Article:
Goodbye Christopher Robin, Hello Heartbreaker

Movie Review: Goodbye Christopher Robin

Simon Curtis takes us back to 100 Acre Wood where we can explore the semi-melancholy landscape that gave birth to A.A. Milne’s Winnie-the-Pooh and a particularly troubled father-son relationship

Goodbye Christopher Robin

Starring: Domhnall Gleeson, Margot Robbie, Will Tilston, Kelly Macdonald, Alex Lawther

Directed by: Simon Curtis

Running time: 1 hr 57 mins

Rating: Parental Guidance

By Katherine Monk

“It’s more fun to talk to someone who doesn’t use long, difficult words but rather short, easy words like ‘What about lunch?’”

Winnie-the-Pooh always found a straight line to wisdom. Yet, his creator, Alan Alexander Milne, was undeniably complex. A humorist and playwright who never craved the company of children, Milne was a rising star in a grown-up world until the Great War razed his expectations.

Injured in the line of duty and psychologically damaged from his experience in the trenches, Milne returned home without any real desire to write anything except pacifist tracts condemning the cruelty of war.

Aloof and irritable, Milne was a far cry from the children’s hero we’ve come to know through Winnie-the-Pooh. About as upbeat and optimistic as Eeyore, Milne had to fight for happy thoughts — as well as a face he could present to his young son.

Though Milne and his wife Daphne christened him Christopher Robin, they called him Billy Moon. They also dressed him up in girl’s clothing because that’s all they bought, believing the belly bump would reveal a baby girl.

He was a decidedly different kind of kid who grew up alone. Save for the company of his nanny, Olive (Kelly Macdonald), Billy Moon’s only social group comprised of the many stuffed animals gifted to him by his guilt-ridden parents.

Daphne was the first to give them a voice and create narratives, but it was Milne who eventually put it all down on paper. Accompanied by illustrations from an old trench-mate and Punch Magazine artist, Winnie-the-Pooh was born — first as a magazine poem in 1924, and later as the full-fledged property with the publication of Winnie-the-Pooh in 1926.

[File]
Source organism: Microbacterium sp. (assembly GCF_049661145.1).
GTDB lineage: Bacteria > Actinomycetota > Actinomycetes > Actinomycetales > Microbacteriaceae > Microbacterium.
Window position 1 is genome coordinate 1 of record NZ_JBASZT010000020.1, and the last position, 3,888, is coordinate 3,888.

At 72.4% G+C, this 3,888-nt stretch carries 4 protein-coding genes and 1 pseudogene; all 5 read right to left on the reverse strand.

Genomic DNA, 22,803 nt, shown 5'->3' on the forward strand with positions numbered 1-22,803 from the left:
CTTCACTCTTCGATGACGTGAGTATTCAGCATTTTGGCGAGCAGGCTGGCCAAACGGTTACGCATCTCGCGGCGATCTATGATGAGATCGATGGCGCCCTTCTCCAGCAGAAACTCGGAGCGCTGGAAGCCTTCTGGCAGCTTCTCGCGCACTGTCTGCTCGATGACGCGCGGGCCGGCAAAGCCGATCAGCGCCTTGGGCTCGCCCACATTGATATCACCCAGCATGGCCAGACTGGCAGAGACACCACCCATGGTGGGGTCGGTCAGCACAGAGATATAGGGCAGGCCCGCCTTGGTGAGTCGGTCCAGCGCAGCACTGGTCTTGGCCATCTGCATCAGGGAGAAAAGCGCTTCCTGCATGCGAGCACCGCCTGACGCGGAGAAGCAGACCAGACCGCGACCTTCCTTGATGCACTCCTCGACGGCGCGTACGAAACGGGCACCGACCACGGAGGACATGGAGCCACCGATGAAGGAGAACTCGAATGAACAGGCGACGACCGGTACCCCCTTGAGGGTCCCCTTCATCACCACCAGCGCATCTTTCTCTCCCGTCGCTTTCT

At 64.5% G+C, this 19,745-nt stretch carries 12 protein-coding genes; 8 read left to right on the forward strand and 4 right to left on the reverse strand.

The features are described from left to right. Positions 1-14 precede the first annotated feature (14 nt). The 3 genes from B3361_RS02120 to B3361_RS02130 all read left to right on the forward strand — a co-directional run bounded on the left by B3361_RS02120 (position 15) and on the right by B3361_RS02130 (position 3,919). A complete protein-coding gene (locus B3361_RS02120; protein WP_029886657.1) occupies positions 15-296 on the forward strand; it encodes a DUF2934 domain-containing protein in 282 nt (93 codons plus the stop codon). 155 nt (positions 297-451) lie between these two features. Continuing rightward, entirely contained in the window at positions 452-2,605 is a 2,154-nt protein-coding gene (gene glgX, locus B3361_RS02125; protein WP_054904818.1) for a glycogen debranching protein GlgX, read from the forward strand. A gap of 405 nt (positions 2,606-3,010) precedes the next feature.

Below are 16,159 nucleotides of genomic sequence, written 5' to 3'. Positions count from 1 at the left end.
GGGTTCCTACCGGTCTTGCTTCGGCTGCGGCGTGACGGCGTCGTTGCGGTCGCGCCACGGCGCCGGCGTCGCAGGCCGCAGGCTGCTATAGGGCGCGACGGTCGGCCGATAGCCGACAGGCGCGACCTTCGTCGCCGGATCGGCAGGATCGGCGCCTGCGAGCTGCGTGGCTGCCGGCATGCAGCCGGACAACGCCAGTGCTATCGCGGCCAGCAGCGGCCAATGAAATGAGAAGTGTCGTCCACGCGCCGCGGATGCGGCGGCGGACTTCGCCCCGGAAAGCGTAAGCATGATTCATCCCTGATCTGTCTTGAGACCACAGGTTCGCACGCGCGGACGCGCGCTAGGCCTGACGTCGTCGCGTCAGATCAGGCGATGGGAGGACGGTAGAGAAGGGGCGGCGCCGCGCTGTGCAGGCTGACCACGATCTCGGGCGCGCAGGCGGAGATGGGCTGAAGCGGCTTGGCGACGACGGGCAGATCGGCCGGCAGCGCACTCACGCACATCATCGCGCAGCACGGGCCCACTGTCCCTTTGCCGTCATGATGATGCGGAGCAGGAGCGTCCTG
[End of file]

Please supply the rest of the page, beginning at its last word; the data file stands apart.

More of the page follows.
The books were an immediate smash in Britain, where Beatrix Potter had already laid the groundwork before the war with her Peter Rabbit stories. Talking woodland creatures with pronounced personalities were popular, but Milne pushed the form with Pooh.

Within the cozy narratives about honey and tea, friendship and favours, lies a certain malaise. The best kids books seem to possess this dislocated wisp of depression because the whole children’s experience is defined by the looming loss of innocence. Even kids know they’re going to grow up and move into the world of adulthood, where magical tea parties are crushed by the weight of responsibility.

Milne was all too aware of the evils awaiting his young son, and as a result, the stories of Christopher Robin and Pooh feel like a magical spell — a highly concentrated dose of whimsy and good will that might fight off the lurking forces of doubt and destruction.

There’s a stillness in the books, a sense of fighting the advances of time inside a melancholy womb of comfort and safety. It’s all beautiful. It’s also all steeped in denial.

Goodbye Christopher Robin gives us all the insight into why Winnie-the-Pooh has such a distinct emotional tenor and sometimes feels like Albert Camus for kids. It taps into Milne’s traumatized psyche, ravaged by memories of war and uncertain of the future. More importantly, it takes us into the private life of the real Christopher Robin — a sad little boy without friends, forever seeking a true loving relationship.

Domhnall Gleeson disappears once more into a role that’s not all that flattering, but even within this portrayal of a grumpy patriarch he finds something empathetic and achey that moves beyond the boundaries of standard biopic.

Margot Robbie’s Daphne isn’t all that likeable either, but she accepts the truth of her character as a fun-loving socialite who enjoyed the fame Winnie-the-Pooh afforded.

Because both parents are a far cry from 21st century helicopters, they feel a little neglectful by today’s standards. There is no godlike force asserting itself, holding the universe in place, and it’s this curious absence of the consistent that defines the world of Christopher Robin: He’s a little boy at the foot of his bed, curled up small. Nobody knows that he’s there at all.

Young talent Will Tilston could break your heart as the young Billy Moon, but director Simon Curtis tells his story without cinematic flourish or saccharine sentiment, resulting in a decisively sober take on childhood magic. Honestly, it’s all a tad sad — but that’s the beauty of Pooh: He acknowledged the sadness of life, but he focused on the honey.

@katherinemonk

THE EX-PRESS, October 20, 2017

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3.5Score

If you ever wondered why Winnie-the-Pooh has a melancholy undertone that makes it feel a little like Albert Camus for kids, this period biopic from Simon Curtis (The Woman in Gold) offers some valuable insight. The teddy bear character's creator was emotionally broken after serving in the trenches of the First World War, but creating an alternate world where bears have tea parties and love can exist without fear gave A.A. Milne a sense of purpose. Sadly, it also complicated the relationship with his son, Christopher Robin. Domhnall Gleeson, Margot Robbie and Will Tilston make the most of a straight ahead script that moves in clockwork fashion. -- Katherine Monk

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